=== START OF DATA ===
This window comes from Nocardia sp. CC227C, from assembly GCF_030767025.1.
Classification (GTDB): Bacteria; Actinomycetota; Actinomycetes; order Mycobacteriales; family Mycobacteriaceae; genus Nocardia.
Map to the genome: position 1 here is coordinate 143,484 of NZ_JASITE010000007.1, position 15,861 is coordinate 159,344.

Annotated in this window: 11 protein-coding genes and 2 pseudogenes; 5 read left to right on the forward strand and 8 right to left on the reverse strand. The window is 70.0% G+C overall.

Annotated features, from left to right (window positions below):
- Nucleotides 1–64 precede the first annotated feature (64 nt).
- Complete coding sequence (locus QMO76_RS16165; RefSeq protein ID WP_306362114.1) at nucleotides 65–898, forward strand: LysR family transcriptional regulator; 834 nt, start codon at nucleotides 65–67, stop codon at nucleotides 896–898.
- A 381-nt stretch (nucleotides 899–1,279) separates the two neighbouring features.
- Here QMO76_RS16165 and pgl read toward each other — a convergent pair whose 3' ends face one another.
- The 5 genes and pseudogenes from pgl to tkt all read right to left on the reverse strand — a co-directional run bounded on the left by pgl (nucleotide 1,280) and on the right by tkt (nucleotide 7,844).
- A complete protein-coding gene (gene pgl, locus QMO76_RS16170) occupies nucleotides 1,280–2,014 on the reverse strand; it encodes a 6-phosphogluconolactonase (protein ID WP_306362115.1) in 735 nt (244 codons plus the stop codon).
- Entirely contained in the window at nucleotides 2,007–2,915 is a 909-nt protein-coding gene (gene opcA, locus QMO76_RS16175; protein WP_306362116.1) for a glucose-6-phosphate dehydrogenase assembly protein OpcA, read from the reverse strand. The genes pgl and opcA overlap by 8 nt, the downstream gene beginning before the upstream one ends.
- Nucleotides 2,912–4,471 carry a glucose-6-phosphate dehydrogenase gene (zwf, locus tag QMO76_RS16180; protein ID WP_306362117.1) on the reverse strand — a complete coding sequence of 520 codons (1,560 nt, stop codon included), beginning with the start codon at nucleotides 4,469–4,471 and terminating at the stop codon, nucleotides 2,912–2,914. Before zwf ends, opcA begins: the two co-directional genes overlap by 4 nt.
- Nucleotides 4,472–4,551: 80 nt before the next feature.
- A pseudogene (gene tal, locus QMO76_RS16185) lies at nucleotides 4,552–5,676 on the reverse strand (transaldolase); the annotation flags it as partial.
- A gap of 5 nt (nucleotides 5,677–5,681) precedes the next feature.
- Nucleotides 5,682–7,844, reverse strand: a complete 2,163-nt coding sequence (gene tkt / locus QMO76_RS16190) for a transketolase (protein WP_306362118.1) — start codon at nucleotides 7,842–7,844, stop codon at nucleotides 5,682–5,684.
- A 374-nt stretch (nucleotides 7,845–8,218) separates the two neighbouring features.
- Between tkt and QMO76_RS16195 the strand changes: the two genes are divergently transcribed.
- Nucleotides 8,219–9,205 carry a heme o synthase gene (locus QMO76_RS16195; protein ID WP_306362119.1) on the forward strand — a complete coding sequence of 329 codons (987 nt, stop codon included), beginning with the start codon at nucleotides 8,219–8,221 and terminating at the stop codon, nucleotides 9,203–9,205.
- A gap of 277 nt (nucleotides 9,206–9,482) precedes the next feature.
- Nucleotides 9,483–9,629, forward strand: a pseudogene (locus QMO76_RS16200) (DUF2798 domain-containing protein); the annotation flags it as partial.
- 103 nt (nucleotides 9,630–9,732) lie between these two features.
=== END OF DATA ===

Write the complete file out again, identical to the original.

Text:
This window comes from Nocardia sp. CC227C, from assembly GCF_030767025.1.
Classification (GTDB): Bacteria; Actinomycetota; Actinomycetes; order Mycobacteriales; family Mycobacteriaceae; genus Nocardia.
Map to the genome: position 1 here is coordinate 143,484 of NZ_JASITE010000007.1, position 15,861 is coordinate 159,344.

Annotated in this window: 11 protein-coding genes and 2 pseudogenes; 5 read left to right on the forward strand and 8 right to left on the reverse strand. The window is 70.0% G+C overall.

Annotated features, from left to right (window positions below):
- Nucleotides 1–64 precede the first annotated feature (64 nt).
- Complete coding sequence (locus QMO76_RS16165; RefSeq protein ID WP_306362114.1) at nucleotides 65–898, forward strand: LysR family transcriptional regulator; 834 nt, start codon at nucleotides 65–67, stop codon at nucleotides 896–898.
- A 381-nt stretch (nucleotides 899–1,279) separates the two neighbouring features.
- Here QMO76_RS16165 and pgl read toward each other — a convergent pair whose 3' ends face one another.
- The 5 genes and pseudogenes from pgl to tkt all read right to left on the reverse strand — a co-directional run bounded on the left by pgl (nucleotide 1,280) and on the right by tkt (nucleotide 7,844).
- A complete protein-coding gene (gene pgl, locus QMO76_RS16170) occupies nucleotides 1,280–2,014 on the reverse strand; it encodes a 6-phosphogluconolactonase (protein ID WP_306362115.1) in 735 nt (244 codons plus the stop codon).
- Entirely contained in the window at nucleotides 2,007–2,915 is a 909-nt protein-coding gene (gene opcA, locus QMO76_RS16175; protein WP_306362116.1) for a glucose-6-phosphate dehydrogenase assembly protein OpcA, read from the reverse strand. The genes pgl and opcA overlap by 8 nt, the downstream gene beginning before the upstream one ends.
- Nucleotides 2,912–4,471 carry a glucose-6-phosphate dehydrogenase gene (zwf, locus tag QMO76_RS16180; protein ID WP_306362117.1) on the reverse strand — a complete coding sequence of 520 codons (1,560 nt, stop codon included), beginning with the start codon at nucleotides 4,469–4,471 and terminating at the stop codon, nucleotides 2,912–2,914. Before zwf ends, opcA begins: the two co-directional genes overlap by 4 nt.
- Nucleotides 4,472–4,551: 80 nt before the next feature.
- A pseudogene (gene tal, locus QMO76_RS16185) lies at nucleotides 4,552–5,676 on the reverse strand (transaldolase); the annotation flags it as partial.
- A gap of 5 nt (nucleotides 5,677–5,681) precedes the next feature.
- Nucleotides 5,682–7,844, reverse strand: a complete 2,163-nt coding sequence (gene tkt / locus QMO76_RS16190) for a transketolase (protein WP_306362118.1) — start codon at nucleotides 7,842–7,844, stop codon at nucleotides 5,682–5,684.
- A 374-nt stretch (nucleotides 7,845–8,218) separates the two neighbouring features.
- Between tkt and QMO76_RS16195 the strand changes: the two genes are divergently transcribed.
- Nucleotides 8,219–9,205 carry a heme o synthase gene (locus QMO76_RS16195; protein ID WP_306362119.1) on the forward strand — a complete coding sequence of 329 codons (987 nt, stop codon included), beginning with the start codon at nucleotides 8,219–8,221 and terminating at the stop codon, nucleotides 9,203–9,205.
- A gap of 277 nt (nucleotides 9,206–9,482) precedes the next feature.
- Nucleotides 9,483–9,629, forward strand: a pseudogene (locus QMO76_RS16200) (DUF2798 domain-containing protein); the annotation flags it as partial.
- 103 nt (nucleotides 9,630–9,732) lie between these two features.